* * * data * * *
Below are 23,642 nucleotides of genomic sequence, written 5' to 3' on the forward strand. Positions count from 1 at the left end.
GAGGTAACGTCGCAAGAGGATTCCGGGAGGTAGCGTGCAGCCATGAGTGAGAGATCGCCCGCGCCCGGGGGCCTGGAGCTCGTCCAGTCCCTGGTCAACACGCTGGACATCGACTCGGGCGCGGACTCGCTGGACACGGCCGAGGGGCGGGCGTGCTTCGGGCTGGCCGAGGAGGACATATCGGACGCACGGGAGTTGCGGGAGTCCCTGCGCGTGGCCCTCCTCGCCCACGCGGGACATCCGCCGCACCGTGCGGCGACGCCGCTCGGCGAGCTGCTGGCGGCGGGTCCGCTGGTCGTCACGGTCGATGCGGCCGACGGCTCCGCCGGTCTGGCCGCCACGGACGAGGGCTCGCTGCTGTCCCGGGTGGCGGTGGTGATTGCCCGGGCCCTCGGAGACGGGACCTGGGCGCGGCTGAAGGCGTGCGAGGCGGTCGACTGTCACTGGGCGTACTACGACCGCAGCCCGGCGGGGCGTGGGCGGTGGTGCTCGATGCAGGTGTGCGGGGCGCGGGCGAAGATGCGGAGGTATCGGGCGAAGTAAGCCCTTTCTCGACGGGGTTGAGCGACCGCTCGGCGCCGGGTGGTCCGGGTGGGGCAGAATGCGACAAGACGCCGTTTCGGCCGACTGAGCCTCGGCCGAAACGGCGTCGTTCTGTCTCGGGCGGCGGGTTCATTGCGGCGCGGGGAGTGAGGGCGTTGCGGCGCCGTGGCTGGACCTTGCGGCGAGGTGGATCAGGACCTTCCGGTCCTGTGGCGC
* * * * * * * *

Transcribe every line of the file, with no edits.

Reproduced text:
Below are 23,642 nucleotides of genomic sequence, written 5' to 3' on the forward strand. Positions count from 1 at the left end.
GAGGTAACGTCGCAAGAGGATTCCGGGAGGTAGCGTGCAGCCATGAGTGAGAGATCGCCCGCGCCCGGGGGCCTGGAGCTCGTCCAGTCCCTGGTCAACACGCTGGACATCGACTCGGGCGCGGACTCGCTGGACACGGCCGAGGGGCGGGCGTGCTTCGGGCTGGCCGAGGAGGACATATCGGACGCACGGGAGTTGCGGGAGTCCCTGCGCGTGGCCCTCCTCGCCCACGCGGGACATCCGCCGCACCGTGCGGCGACGCCGCTCGGCGAGCTGCTGGCGGCGGGTCCGCTGGTCGTCACGGTCGATGCGGCCGACGGCTCCGCCGGTCTGGCCGCCACGGACGAGGGCTCGCTGCTGTCCCGGGTGGCGGTGGTGATTGCCCGGGCCCTCGGAGACGGGACCTGGGCGCGGCTGAAGGCGTGCGAGGCGGTCGACTGTCACTGGGCGTACTACGACCGCAGCCCGGCGGGGCGTGGGCGGTGGTGCTCGATGCAGGTGTGCGGGGCGCGGGCGAAGATGCGGAGGTATCGGGCGAAGTAAGCCCTTTCTCGACGGGGTTGAGCGACCGCTCGGCGCCGGGTGGTCCGGGTGGGGCAGAATGCGACAAGACGCCGTTTCGGCCGACTGAGCCTCGGCCGAAACGGCGTCGTTCTGTCTCGGGCGGCGGGTTCATTGCGGCGCGGGGAGTGAGGGCGTTGCGGCGCCGTGGCTGGACCTTGCGGCGAGGTGGATCAGGACCTTCCGGTCCTGTGGCGC